4 technology trends impacting agriculture in 2019

Mzansi’s agripreneurs are embracing technology innovation like by no means sooner than. They know really well that era continues to play a significant position within the construction of agriculture globally, while serving to the business to break into new frontiers.

Dawie Maree, the Head of Information and Marketing for FNB Agriculture, says agricultural generation innovation is evolving at an unheard of tempo, leaving farmers with no choice but to adapt and reinvent themselves with the intention to compete, develop and maintain their companies.

He says, “The agricultural industry globally is successfully overcoming some of its prominent environmental and food production challenges through the use of new as well as advanced technologies, and South Africa is no exception.”

Maree points out 4 key tech trends to shape agriculture this year:

Big data

The agricultural business is more and more using information analytics to fortify operational potency and yield prediction. Farmers at the moment are able to enforce advanced methods that lend a hand them with equipment control. This is also mixed with knowledge on weather patterns and soil prerequisites in addition to plants to be planted, to increase a formulation to decide the best time and position to plant and harvest. Big data is also useful for forecasting demand for plants, yield on vegetation, in addition to attainable land dimension and utilization of land.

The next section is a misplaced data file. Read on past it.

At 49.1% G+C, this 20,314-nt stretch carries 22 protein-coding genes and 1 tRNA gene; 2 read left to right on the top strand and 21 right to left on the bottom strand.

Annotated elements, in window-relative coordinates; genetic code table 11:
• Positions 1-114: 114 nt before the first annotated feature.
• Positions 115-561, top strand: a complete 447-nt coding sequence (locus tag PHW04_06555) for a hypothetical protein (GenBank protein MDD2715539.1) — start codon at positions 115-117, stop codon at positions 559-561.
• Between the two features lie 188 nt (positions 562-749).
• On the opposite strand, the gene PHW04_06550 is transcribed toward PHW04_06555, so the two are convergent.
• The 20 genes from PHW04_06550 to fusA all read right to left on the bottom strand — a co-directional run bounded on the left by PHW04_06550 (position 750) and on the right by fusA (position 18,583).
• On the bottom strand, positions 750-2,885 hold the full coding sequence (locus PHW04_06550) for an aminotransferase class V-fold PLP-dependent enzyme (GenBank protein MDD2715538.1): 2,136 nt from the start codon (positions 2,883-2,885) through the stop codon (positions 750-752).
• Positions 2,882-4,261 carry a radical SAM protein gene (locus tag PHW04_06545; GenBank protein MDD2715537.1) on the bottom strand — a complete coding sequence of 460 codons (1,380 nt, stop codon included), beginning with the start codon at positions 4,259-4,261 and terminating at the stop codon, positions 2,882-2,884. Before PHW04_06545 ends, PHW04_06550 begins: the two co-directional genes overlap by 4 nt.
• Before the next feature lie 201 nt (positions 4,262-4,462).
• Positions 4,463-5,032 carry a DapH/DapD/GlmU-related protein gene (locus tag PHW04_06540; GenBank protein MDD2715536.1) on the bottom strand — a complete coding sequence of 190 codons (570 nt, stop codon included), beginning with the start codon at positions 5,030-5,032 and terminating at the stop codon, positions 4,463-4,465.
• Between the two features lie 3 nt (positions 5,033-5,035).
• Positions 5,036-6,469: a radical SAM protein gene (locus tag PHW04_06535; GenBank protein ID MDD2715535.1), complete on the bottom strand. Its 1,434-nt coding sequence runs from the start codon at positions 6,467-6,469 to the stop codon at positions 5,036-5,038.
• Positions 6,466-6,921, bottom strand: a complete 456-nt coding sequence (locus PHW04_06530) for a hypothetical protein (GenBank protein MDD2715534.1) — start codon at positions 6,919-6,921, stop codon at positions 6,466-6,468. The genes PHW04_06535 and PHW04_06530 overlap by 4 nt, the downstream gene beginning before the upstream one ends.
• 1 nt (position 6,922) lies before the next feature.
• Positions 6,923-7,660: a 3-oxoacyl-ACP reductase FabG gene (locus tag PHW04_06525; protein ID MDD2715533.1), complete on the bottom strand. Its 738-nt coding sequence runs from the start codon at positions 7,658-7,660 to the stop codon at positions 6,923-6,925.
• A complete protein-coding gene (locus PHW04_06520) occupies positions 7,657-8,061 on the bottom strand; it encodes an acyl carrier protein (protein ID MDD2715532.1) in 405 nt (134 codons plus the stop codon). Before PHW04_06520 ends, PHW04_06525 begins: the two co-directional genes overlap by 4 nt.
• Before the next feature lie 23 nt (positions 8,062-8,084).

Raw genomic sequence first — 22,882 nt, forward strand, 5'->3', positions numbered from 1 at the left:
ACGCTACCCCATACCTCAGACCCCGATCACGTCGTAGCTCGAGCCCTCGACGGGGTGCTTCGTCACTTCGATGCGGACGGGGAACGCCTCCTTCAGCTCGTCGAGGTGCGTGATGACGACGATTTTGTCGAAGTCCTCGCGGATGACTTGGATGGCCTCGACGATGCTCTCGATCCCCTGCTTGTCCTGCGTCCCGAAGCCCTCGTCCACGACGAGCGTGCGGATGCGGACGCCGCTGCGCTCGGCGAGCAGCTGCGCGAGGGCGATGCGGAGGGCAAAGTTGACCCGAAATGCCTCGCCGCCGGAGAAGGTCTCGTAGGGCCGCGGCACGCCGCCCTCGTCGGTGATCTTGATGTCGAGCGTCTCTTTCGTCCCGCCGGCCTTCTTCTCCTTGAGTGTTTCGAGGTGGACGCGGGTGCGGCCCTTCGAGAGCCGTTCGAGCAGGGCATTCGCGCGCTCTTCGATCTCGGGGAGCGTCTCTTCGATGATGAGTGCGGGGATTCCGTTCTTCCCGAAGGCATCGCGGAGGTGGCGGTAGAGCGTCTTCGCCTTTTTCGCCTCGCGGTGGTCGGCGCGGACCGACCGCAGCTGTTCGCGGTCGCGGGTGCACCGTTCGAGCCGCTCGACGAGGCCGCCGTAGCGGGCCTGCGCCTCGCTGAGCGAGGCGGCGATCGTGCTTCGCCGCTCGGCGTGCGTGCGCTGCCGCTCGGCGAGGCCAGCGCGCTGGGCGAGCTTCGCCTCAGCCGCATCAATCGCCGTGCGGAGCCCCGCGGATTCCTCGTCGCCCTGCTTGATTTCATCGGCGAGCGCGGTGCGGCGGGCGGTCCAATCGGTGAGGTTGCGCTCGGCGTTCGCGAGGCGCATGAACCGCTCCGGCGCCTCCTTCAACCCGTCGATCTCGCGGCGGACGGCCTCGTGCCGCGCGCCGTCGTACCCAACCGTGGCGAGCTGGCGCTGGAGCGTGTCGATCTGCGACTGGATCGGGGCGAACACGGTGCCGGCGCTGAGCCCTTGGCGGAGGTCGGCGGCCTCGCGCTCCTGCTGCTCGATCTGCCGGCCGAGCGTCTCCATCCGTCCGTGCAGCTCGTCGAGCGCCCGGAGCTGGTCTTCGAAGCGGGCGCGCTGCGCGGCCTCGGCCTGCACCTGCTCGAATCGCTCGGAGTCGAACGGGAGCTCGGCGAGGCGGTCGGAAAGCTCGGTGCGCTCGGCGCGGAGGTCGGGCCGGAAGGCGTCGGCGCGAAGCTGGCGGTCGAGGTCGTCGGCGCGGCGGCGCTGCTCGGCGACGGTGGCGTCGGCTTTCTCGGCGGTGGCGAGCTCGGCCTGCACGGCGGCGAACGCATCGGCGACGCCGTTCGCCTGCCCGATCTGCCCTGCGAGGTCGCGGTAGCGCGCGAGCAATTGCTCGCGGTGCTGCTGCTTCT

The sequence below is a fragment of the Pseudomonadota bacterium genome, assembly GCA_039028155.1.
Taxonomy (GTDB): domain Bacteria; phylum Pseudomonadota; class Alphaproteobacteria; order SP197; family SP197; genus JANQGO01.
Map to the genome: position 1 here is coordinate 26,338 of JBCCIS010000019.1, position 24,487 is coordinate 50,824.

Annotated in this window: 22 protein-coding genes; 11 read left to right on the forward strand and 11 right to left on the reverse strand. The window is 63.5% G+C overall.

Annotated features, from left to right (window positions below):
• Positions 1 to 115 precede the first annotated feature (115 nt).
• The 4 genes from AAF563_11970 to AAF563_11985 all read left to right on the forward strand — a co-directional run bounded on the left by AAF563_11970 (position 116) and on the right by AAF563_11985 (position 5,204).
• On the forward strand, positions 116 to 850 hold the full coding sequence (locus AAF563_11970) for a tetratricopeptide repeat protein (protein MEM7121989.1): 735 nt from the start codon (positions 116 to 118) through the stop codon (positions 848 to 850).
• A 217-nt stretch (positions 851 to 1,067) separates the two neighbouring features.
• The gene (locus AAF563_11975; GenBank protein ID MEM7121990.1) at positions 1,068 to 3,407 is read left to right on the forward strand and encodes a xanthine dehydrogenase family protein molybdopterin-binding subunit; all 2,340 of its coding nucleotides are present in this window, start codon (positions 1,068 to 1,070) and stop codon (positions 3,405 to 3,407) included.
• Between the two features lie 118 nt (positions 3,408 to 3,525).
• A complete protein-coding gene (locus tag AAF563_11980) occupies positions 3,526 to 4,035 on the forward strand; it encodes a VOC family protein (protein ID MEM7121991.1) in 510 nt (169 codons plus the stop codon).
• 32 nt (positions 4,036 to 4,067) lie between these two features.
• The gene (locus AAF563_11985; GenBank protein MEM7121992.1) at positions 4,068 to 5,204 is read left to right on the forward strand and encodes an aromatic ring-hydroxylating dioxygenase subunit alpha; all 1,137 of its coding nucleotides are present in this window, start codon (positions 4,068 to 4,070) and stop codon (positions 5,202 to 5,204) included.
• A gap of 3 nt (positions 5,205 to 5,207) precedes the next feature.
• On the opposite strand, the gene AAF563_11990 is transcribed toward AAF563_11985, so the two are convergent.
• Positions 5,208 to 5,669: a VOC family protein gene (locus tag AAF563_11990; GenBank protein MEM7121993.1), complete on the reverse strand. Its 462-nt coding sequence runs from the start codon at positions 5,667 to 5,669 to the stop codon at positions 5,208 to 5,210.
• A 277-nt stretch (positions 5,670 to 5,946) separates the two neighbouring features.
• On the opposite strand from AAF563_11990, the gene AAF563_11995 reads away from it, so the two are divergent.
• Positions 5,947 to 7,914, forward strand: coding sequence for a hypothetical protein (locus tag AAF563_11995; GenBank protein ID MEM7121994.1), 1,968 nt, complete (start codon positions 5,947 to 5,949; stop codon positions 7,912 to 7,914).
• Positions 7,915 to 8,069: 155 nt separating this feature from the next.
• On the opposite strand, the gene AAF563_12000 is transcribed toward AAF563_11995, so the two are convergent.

Drip irrigation

Seeds will germinate in 7 to 10 days. Ridge gourd is a di-cotyledon plant. Therefore, seedlings turn to round cotyledons in this stage.

Given the hot drought conditions which price South African farmers billions of rands in losses, there’s numerous investment in the construction of complex drip irrigation era, which permits farmers to limit wastage through efficiently handing over the exact quantity of water to the soil, needed by way of their crops to develop.

Vertical farming

This fashionable form of farming, used to produce meals in a smaller managed atmosphere through vertically stacked layers to save on water and fertilizer, is no longer only a buzz word, but a reality. a Lot Of farmers in South Africa are already effectively the usage of this generation as a part of their farming practices.

Mobile apps

Smartphones are no longer simply used for multimedia purposes and getting access to information during the internet. Farmers at the moment are actively using apps to watch their vegetation by way of GPS, calculate feed, save water, get access to networks and markets, and so on.

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Maree says mobile apps have turn out to be a big disruptor in the agricultural industry. Developers globally are working around the clock to introduce app innovations that were as soon as impossible.

THERE ARE NOW APPS THAT ARE ABLE TO SPOT OVER 430 WEED SPECIES AND IDENTIFY THEIR CHARACTERISTICS, AT A CLICK OF A BUTTON.

“Farmers are urged to regularly research and educate themselves on new technological developments in the industry to avoid being left behind. Those who are still pessimistic, do so at their peril

,” concludes Maree.

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